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Tuesday, November 12, 2013

The Art of Game Design

When I started designing Candlelight I asked for  resources on game design to get started, and someone directed me towards The Art of Game Design: A Book of Lenses, by Jesse Schell. This book does not contain instructions on what programs to make your game in. It does not teach you how to code. It does not tell you which market to strive for. It is, however, the most important $40 I have spent on Candlelight, and some of the best money I've ever spent in my life, and it's time I gave it the due it deserves here.

The Art of Game Design contains the word "Art" in its title for a reason: its focus is on the craft, on the process, of creating a refined game. In any art, there are certain physical tools - paints, clays, cameras, etc. - that are required for success. However, these are not the substance of the art itself, and simply understanding them is insufficient to produce great works. Schell recognizes this; though he does spend time addressing the tools and technologies of game design, much of the book focuses on the intangibles of design. Art is difficult to teach, and game design is no different. Schell offers frameworks and rules for practicing game design, which the student can use to hone their mastery of the craft.

These frameworks come in the form of 100 lenses presented gradually throughout the book. Each lens offers a way of looking at the game for the sake of refining it. For example, the lens of Flow asks the designer to look at the player's skills and how they develop as the player pursues goals; the lens of Accessibility asks the designer to look at how easy the game and its challenges are to understand to a newcomer; and the lens of the Raven asks the gamer to only focus on what's important by constantly asking "Is this worth my time?" Schell posits early that the game isn't merely its game board, or dice, or installer package; it's an experience, shaped by the designer, explored by the player, and influenced by a hundred other factors besides. The book slowly draws a map of that experience, and the factors the designer must consider when constructing their experience for the player.

What I personally enjoyed so much about this book, however, was that it was not only useful for me as a game developer but also expanded my view of the world in general. Schell's discussions of art, psychology, people, architecture, and dozens of other subjects are certainly all presented with game development in mind, but are also useful more generally. In attempting to grant enough perspective on a subject to use it to design games, Schell does an excellent job of quickly illustrating the salient points of the subject in a way that I found eye-opening and very enjoyable. The book would have been worthwhile without such moments, but the frequency of these moments are what make it an exceptional read.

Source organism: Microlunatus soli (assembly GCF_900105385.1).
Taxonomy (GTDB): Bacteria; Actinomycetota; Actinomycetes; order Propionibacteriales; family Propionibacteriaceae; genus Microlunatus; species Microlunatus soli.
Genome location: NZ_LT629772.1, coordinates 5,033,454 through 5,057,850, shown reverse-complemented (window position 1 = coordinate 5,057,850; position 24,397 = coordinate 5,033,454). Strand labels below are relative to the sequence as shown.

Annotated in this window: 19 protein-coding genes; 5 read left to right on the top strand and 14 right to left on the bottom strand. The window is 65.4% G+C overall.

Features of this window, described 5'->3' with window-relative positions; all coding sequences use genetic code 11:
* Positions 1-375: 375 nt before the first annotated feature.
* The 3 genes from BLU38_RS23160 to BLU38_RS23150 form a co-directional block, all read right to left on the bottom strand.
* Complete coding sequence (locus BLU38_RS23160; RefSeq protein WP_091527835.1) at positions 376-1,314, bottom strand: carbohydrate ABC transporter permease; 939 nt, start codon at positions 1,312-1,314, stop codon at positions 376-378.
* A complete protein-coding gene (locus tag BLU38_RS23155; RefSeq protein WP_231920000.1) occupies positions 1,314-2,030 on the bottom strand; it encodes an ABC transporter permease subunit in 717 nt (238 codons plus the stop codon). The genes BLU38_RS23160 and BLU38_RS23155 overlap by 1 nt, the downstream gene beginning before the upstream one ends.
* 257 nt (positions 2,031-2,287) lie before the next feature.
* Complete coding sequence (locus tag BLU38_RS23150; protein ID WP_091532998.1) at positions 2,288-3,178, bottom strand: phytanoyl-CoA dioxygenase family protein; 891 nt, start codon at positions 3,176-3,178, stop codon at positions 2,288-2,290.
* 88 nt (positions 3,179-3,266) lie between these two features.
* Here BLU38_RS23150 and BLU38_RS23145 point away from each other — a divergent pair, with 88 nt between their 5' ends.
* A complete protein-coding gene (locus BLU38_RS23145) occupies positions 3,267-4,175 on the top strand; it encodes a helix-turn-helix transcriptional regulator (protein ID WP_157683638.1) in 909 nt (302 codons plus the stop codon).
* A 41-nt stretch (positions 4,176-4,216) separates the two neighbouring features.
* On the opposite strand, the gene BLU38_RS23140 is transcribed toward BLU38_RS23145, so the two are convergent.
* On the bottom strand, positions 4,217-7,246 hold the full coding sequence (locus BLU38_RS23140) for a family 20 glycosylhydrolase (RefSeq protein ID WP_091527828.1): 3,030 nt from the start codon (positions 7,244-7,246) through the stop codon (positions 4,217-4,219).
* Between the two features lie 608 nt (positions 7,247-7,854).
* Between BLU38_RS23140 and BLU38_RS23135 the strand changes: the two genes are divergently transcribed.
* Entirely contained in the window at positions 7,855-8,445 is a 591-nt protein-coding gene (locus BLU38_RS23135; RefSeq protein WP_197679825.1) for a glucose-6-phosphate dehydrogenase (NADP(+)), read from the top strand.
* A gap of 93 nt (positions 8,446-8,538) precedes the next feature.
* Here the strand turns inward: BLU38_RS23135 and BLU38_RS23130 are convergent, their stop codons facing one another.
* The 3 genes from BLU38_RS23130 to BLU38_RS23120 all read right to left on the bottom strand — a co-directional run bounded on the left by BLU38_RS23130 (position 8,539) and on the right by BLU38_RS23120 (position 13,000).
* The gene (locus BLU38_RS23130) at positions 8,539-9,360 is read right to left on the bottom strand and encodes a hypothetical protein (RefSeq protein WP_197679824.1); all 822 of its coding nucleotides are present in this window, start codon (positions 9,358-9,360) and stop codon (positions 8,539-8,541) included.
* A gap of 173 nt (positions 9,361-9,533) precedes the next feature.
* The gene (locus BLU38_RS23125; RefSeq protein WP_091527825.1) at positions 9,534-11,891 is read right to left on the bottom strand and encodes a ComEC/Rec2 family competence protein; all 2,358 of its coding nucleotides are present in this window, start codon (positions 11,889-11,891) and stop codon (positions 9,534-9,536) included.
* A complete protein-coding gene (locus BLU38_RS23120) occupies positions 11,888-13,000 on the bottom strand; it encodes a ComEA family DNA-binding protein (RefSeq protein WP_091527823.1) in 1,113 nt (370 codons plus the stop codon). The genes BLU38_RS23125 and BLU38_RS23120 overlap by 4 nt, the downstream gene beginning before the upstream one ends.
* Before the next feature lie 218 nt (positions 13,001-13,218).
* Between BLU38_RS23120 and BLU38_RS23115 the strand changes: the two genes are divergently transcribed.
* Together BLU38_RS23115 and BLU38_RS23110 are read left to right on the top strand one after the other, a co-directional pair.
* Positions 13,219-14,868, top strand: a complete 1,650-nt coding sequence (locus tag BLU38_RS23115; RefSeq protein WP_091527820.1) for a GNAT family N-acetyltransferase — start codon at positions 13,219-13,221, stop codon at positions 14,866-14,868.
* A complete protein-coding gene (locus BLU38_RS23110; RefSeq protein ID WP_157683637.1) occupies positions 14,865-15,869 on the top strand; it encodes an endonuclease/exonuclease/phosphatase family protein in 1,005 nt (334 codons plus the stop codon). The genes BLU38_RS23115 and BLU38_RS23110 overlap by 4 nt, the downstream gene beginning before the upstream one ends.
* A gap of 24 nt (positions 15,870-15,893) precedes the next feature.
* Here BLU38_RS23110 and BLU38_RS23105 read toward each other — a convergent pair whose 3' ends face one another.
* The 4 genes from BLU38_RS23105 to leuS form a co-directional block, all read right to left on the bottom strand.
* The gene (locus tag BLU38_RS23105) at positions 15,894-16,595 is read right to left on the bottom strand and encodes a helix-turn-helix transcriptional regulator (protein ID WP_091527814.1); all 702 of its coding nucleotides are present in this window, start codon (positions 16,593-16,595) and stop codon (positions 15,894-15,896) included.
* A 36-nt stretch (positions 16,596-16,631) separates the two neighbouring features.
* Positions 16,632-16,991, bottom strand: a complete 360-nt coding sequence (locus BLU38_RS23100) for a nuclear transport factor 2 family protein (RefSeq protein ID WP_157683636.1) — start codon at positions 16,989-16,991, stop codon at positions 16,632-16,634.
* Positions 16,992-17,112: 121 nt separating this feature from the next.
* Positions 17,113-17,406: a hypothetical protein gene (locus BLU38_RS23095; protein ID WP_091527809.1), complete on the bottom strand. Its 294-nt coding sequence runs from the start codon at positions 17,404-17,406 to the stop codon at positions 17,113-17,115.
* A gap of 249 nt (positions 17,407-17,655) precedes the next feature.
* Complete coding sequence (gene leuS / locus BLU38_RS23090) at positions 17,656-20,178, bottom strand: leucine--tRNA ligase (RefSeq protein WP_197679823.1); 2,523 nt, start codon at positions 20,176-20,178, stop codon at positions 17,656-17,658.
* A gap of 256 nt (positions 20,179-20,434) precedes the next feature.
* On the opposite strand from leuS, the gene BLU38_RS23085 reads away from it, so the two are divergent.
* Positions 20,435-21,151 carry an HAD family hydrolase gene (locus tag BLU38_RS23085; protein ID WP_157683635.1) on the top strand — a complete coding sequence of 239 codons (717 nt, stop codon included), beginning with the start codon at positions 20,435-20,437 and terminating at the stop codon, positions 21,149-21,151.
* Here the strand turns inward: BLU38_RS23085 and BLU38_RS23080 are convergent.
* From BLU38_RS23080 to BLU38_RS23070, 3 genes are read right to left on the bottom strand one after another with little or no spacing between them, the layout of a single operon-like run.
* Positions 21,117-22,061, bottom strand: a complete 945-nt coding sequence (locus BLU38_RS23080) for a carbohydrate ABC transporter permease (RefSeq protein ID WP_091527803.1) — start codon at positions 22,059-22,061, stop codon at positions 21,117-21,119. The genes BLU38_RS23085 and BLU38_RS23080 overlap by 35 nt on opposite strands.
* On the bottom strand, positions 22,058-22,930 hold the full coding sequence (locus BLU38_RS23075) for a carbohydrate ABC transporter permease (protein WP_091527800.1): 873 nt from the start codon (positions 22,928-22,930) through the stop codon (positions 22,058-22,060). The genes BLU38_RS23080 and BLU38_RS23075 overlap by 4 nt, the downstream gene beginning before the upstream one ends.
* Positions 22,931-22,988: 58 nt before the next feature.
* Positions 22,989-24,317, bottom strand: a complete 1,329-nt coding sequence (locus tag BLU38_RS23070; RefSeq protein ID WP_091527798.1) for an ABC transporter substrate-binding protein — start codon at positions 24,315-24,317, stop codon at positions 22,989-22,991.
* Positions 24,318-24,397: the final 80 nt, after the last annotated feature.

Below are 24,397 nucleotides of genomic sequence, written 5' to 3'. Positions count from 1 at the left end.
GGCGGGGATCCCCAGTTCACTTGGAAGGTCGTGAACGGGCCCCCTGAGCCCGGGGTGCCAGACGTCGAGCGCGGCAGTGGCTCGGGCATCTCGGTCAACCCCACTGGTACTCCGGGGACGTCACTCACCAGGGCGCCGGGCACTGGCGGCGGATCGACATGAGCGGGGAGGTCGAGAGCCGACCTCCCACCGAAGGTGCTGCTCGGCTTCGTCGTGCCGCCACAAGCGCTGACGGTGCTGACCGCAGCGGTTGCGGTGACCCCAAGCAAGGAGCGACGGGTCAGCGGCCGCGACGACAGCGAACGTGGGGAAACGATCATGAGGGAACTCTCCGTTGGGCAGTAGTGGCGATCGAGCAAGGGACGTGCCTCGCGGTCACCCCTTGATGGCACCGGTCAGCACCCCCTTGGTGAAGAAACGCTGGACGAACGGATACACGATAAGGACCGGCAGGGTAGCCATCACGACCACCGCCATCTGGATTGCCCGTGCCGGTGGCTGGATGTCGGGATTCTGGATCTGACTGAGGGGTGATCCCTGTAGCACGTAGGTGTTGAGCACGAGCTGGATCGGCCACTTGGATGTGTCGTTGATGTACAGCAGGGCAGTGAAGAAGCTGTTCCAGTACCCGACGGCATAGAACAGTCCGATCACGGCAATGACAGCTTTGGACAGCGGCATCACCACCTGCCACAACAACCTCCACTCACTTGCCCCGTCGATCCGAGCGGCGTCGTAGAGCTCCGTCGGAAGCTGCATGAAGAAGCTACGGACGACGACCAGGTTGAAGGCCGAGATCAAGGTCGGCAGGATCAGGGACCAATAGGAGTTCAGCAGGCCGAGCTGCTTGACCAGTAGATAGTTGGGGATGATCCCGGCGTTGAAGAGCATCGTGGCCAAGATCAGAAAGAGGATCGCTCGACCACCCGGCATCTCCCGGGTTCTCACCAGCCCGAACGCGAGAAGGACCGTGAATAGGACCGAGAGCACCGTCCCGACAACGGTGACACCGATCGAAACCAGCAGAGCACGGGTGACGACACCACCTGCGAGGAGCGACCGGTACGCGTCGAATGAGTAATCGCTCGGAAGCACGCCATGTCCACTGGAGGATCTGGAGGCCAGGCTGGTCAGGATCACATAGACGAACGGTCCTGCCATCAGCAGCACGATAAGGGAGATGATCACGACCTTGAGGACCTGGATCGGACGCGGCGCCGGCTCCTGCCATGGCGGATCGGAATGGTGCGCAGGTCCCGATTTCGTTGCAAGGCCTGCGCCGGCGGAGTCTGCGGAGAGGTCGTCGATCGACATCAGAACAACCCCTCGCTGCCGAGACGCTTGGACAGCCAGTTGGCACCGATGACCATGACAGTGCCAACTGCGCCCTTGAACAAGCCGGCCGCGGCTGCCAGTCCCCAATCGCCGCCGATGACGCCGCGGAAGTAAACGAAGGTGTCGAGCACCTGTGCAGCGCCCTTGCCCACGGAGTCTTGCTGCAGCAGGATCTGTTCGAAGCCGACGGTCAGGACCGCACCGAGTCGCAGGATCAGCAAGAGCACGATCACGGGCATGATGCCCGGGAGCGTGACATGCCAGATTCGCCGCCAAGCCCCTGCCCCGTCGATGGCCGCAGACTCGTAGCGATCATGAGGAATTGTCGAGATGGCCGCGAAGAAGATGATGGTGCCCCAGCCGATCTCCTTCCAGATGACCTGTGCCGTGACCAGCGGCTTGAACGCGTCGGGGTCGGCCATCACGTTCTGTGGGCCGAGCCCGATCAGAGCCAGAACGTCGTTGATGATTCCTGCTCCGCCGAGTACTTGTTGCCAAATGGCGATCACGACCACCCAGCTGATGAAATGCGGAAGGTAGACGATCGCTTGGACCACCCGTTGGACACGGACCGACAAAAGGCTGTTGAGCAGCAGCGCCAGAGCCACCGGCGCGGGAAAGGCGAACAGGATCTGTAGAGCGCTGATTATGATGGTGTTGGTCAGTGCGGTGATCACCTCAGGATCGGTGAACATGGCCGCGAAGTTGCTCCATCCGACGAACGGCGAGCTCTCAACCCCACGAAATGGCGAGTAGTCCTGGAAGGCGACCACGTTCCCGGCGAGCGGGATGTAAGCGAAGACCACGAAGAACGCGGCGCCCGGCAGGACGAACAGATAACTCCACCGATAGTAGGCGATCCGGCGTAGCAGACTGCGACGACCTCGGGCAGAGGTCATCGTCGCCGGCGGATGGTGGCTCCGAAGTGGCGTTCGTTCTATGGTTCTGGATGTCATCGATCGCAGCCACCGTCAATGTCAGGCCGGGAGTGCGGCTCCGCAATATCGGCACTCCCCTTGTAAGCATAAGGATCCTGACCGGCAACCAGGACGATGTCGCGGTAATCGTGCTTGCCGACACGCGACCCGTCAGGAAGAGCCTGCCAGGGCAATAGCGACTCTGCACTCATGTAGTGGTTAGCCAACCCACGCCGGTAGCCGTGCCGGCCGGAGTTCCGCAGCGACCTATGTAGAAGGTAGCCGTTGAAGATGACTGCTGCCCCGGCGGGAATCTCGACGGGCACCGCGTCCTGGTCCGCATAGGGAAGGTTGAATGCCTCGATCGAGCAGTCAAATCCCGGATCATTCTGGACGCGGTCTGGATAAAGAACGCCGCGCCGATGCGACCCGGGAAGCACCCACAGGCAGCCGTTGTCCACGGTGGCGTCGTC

The Art of Game Design is as general as possible, and can be applied to games of any type, from simple card games to MMO's. Obviously not all of the content is applicable to every game, but there's plenty to be had regardless of the experience you hope to produce. Even non-developers with an interest in games will find much of value here; if nothing else, it can do a lot to develop the skills of anyone looking to analyze games critically.

I don't know Jesse Schell and nobody is paying me to endorse this book; I sincerely think it's amazing enough to warrant my spending the time telling you about it, and I hope you look into it and pick up a copy if it's at all up your alley.

Amazon: http://www.amazon.com/The-Art-Game-Design-lenses/dp/0123694965
Website: http://artofgamedesign.com/book/


  1. I bought the card deck supplement to this book, without the book. It's a good tool. Did you also buy the deck?

  2. I did not! I have the app, though, and appreciate that. I think it's free?

    1. Cool, yeah that looks to be the same as the cards. But how many phones do I need now to spread out over my design notes? ;)